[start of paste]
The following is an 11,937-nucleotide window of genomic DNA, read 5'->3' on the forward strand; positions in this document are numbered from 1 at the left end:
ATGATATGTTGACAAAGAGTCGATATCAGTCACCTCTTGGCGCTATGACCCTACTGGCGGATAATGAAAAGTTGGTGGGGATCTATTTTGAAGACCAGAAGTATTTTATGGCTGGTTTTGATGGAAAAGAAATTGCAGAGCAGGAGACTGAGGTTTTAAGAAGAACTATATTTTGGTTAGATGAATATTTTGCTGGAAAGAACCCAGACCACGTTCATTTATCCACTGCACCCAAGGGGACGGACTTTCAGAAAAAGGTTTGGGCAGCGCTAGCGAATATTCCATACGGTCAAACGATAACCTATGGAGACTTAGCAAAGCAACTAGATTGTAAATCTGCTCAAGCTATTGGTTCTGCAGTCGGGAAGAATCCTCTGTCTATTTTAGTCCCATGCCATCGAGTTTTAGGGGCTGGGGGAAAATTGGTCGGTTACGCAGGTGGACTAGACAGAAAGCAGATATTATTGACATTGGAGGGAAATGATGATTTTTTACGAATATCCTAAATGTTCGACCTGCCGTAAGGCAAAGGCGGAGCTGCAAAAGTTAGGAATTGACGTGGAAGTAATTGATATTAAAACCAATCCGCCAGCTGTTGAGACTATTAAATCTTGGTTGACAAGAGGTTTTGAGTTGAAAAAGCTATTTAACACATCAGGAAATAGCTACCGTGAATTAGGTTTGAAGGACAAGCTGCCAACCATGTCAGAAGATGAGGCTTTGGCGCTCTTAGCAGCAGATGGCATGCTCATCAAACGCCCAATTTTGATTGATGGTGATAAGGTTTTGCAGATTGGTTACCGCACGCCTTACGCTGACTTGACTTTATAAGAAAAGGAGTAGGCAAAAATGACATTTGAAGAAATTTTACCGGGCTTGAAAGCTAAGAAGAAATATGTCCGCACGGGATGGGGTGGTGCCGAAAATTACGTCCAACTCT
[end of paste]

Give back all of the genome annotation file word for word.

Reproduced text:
The following is an 11,937-nucleotide window of genomic DNA, read 5'->3' on the forward strand; positions in this document are numbered from 1 at the left end:
ATGATATGTTGACAAAGAGTCGATATCAGTCACCTCTTGGCGCTATGACCCTACTGGCGGATAATGAAAAGTTGGTGGGGATCTATTTTGAAGACCAGAAGTATTTTATGGCTGGTTTTGATGGAAAAGAAATTGCAGAGCAGGAGACTGAGGTTTTAAGAAGAACTATATTTTGGTTAGATGAATATTTTGCTGGAAAGAACCCAGACCACGTTCATTTATCCACTGCACCCAAGGGGACGGACTTTCAGAAAAAGGTTTGGGCAGCGCTAGCGAATATTCCATACGGTCAAACGATAACCTATGGAGACTTAGCAAAGCAACTAGATTGTAAATCTGCTCAAGCTATTGGTTCTGCAGTCGGGAAGAATCCTCTGTCTATTTTAGTCCCATGCCATCGAGTTTTAGGGGCTGGGGGAAAATTGGTCGGTTACGCAGGTGGACTAGACAGAAAGCAGATATTATTGACATTGGAGGGAAATGATGATTTTTTACGAATATCCTAAATGTTCGACCTGCCGTAAGGCAAAGGCGGAGCTGCAAAAGTTAGGAATTGACGTGGAAGTAATTGATATTAAAACCAATCCGCCAGCTGTTGAGACTATTAAATCTTGGTTGACAAGAGGTTTTGAGTTGAAAAAGCTATTTAACACATCAGGAAATAGCTACCGTGAATTAGGTTTGAAGGACAAGCTGCCAACCATGTCAGAAGATGAGGCTTTGGCGCTCTTAGCAGCAGATGGCATGCTCATCAAACGCCCAATTTTGATTGATGGTGATAAGGTTTTGCAGATTGGTTACCGCACGCCTTACGCTGACTTGACTTTATAAGAAAAGGAGTAGGCAAAAATGACATTTGAAGAAATTTTACCGGGCTTGAAAGCTAAGAAGAAATATGTCCGCACGGGATGGGGTGGTGCCGAAAATTACGTCCAACTCT